Every Saturday and Sunday, the Visitor Information Station at the Onizuka Center for International Astronomy on Mauna Kea offers free guided summit tours. There are, of course, some restrictions for liability purposes - you can't go if you're under 16, pregnant, have a history of heart or respiratory problems, have been scuba-diving in the last 24 hours, or have failed to bring a vehicle with 4 wheel drive and low-range gearing (unless you can talk someone who brought one into giving you a ride, of course).So, obviously, scuba-diving pregnant teens with heart problems and sports cars are right out.
Folks show up at the Visitor Information Station, watch the "First Light" video about the mountain (which debuted on PBS Hawaii in June), then we all caravan up with a ranger along for safety, tell them about the mountain, the geology, Hawaiian history, culture and religion, and oh, yeah, the telescopes. And, we actually go into two of the observatories, which is, well... two more than most people go into?
Anyway, on some (though not all) Saturdays and Sundays, I'm one of the guides. Earlier this month I finished my training and started working on my presentation, eventually devising a single page that can serve as both my "cheat sheet" and a "take-home" for tourists, covering all the observatories on the summit as well as some cultural and natural sciences bits. And earlier this week, I got my 4WD test out of the way, demonstrating that the 5-mile, 12-percent-grade washboard we call "road" wouldn't kill me or people in my immediate vicinity.
Ordinarily, we talk about geology, culture and stuff like that outside the Keck observatory, go inside the visitor gallery to talk about Keck, briefly go into a viewing area in one of the domes and talk there, come back out, drive over to the University of Hawaii's 2.2-meter telescope, talk in the lobby, climb the stairs, talk in the visitor gallery, go into the dome, talk there, go into the control room and talk a little there while people take pictures, then go out onto a balcony sort of thing outside for a really great view and a little more talk, then go back down and give them parting guidance about sunset, getting down the mountain, etc.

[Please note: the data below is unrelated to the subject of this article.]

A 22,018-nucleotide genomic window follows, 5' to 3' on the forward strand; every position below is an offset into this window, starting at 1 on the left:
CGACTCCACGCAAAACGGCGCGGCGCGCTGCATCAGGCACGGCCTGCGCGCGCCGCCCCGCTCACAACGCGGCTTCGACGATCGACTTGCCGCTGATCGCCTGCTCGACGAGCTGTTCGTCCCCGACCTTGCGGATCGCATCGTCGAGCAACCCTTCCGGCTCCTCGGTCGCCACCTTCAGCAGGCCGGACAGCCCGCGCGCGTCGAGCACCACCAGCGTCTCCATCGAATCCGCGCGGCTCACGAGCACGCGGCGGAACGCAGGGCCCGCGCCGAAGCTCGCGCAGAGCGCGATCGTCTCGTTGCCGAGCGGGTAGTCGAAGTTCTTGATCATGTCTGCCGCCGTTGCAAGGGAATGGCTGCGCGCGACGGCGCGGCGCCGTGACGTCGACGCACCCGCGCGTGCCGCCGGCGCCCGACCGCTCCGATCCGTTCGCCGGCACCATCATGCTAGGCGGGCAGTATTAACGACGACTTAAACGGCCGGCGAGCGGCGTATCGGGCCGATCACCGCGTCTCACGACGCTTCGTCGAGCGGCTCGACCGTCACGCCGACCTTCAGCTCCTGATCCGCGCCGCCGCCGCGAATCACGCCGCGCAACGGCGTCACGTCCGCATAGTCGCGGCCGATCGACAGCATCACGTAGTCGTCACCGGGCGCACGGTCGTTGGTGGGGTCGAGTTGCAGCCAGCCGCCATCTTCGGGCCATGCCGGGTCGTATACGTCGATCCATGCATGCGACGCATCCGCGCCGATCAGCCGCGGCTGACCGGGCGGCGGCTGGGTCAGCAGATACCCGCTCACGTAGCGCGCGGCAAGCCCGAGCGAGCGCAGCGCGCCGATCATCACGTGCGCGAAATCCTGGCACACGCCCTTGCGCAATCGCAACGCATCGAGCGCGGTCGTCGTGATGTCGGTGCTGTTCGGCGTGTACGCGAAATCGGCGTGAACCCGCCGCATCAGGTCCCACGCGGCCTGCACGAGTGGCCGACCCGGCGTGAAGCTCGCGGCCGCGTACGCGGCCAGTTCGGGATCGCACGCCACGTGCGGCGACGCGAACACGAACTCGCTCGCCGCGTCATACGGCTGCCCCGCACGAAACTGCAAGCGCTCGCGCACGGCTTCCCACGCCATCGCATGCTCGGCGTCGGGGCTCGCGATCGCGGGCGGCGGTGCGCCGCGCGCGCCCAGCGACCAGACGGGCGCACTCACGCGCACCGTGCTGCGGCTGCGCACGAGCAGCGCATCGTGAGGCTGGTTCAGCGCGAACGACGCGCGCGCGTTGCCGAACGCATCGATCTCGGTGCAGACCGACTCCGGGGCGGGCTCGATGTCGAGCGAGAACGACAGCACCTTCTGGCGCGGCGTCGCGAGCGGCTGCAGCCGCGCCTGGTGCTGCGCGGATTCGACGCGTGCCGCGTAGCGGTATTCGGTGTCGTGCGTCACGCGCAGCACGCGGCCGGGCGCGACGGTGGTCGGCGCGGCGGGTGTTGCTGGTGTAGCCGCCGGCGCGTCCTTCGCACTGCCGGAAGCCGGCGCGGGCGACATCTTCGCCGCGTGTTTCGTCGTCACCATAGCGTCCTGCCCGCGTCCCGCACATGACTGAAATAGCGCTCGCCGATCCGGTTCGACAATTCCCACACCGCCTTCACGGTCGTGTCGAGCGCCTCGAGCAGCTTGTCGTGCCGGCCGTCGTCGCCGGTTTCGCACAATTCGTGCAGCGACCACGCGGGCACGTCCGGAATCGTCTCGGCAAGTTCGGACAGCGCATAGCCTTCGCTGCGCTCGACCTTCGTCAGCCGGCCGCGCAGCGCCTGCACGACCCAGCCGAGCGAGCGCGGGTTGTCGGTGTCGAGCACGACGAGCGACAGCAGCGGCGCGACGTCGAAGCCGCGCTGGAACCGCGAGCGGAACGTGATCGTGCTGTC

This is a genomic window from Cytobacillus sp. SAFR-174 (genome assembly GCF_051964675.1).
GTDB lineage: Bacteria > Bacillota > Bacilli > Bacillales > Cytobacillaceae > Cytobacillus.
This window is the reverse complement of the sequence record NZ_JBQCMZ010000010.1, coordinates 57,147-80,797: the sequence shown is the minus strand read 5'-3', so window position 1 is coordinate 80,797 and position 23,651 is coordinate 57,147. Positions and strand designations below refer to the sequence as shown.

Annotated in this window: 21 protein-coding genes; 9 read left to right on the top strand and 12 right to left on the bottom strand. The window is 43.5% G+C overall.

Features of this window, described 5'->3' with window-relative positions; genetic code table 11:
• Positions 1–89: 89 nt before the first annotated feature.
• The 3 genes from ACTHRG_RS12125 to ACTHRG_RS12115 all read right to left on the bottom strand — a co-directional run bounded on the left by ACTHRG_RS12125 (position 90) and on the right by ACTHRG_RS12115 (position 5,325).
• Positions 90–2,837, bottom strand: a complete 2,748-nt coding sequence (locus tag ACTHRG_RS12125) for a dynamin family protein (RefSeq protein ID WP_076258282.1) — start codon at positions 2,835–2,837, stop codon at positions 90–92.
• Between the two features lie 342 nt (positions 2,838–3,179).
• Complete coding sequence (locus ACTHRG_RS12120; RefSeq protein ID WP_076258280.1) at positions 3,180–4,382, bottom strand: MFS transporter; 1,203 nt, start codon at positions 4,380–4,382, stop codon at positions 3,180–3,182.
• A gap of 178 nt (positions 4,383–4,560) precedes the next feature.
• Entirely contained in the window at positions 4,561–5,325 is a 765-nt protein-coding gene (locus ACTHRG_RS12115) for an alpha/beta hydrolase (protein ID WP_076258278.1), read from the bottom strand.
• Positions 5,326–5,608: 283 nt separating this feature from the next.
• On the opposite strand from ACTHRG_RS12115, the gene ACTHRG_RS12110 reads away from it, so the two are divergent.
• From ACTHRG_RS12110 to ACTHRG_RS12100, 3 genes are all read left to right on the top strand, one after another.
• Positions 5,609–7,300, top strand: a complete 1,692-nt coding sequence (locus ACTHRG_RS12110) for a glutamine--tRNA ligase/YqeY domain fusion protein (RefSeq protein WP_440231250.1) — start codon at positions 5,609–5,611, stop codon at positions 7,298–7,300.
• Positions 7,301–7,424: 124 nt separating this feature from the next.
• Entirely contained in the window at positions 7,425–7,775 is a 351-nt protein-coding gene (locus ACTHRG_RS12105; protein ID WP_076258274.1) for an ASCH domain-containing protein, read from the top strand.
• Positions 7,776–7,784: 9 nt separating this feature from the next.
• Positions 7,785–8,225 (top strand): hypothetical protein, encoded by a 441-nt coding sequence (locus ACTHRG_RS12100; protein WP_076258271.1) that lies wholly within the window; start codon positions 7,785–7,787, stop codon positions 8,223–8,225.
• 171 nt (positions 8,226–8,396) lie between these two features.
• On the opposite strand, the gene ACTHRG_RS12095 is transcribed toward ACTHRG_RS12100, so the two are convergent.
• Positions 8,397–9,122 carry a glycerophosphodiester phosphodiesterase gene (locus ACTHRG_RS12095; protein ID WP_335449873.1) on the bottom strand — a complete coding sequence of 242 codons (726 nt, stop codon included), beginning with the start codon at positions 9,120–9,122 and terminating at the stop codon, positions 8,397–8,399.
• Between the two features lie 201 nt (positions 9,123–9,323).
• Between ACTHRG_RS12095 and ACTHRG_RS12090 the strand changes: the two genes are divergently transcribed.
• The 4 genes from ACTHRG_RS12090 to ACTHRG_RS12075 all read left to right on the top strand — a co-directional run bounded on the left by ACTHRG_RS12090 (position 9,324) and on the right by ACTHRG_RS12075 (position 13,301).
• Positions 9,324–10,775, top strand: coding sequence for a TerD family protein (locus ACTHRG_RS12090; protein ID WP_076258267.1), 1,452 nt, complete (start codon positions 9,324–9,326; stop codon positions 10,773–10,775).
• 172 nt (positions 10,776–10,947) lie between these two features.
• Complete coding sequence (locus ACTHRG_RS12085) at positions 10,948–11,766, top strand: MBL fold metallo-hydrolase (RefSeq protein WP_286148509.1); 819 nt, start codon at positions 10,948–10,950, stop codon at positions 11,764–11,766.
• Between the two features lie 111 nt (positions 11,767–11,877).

Today, a few strange things happened.
First, our senior guide, Jonn Altonn, called in sick. That left me (just barely qualified), my friend Kent (a fairly recent volunteer who'd never been to the summit before, but wanted to learn), our cultural guru Koa in lieu of Jonn, and our senior ranger Kimo (who's also a practitioner in the Hawaiian religion) along for safety. Koa gave everyone printouts of some Hawaiian chants and their translations, and did a half-hour cultural presentation outside Keck, including two audience-participation chants, an introduction of Kimo, Kimo talking about stuff, and Koa and Kimo doing a third chant together. It was... very cool. And I videotaped it, yay.
While I was talking about telescopes, someone decided it'd be a very good time to silently spin Keck 2's dome around, so everyone got to see that. When we went into the Keck 1 dome, technicians were actually working on stuff above us, rolling instruments out to the scope for the night's viewing. Finally, NASA's infrared telescope facility dome was open when we got over to the UH scope, so people were able to get photos of that, too.
All in all, a most excellent adventure. And (scarily?) some tourists somewhere have video of me explaining all manner of silly things. :)
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